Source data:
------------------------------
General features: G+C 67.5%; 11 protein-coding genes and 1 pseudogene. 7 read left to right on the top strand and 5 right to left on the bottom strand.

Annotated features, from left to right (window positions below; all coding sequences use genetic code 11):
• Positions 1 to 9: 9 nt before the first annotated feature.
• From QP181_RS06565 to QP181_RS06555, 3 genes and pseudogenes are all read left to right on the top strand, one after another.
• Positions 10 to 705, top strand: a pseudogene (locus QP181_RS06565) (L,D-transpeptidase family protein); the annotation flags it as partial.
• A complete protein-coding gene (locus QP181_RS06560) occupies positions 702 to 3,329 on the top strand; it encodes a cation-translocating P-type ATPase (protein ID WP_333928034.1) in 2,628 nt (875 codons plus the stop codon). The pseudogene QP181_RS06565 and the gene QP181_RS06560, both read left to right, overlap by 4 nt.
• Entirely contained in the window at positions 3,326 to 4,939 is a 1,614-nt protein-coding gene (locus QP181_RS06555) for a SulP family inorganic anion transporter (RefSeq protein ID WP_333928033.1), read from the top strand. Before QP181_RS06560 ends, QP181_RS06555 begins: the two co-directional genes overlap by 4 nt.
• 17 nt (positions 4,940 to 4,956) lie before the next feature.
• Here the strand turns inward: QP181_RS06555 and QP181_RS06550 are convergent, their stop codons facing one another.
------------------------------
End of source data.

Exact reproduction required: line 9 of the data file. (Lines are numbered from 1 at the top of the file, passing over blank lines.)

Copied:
• Here the strand turns inward: QP181_RS06555 and QP181_RS06550 are convergent, their stop codons facing one another.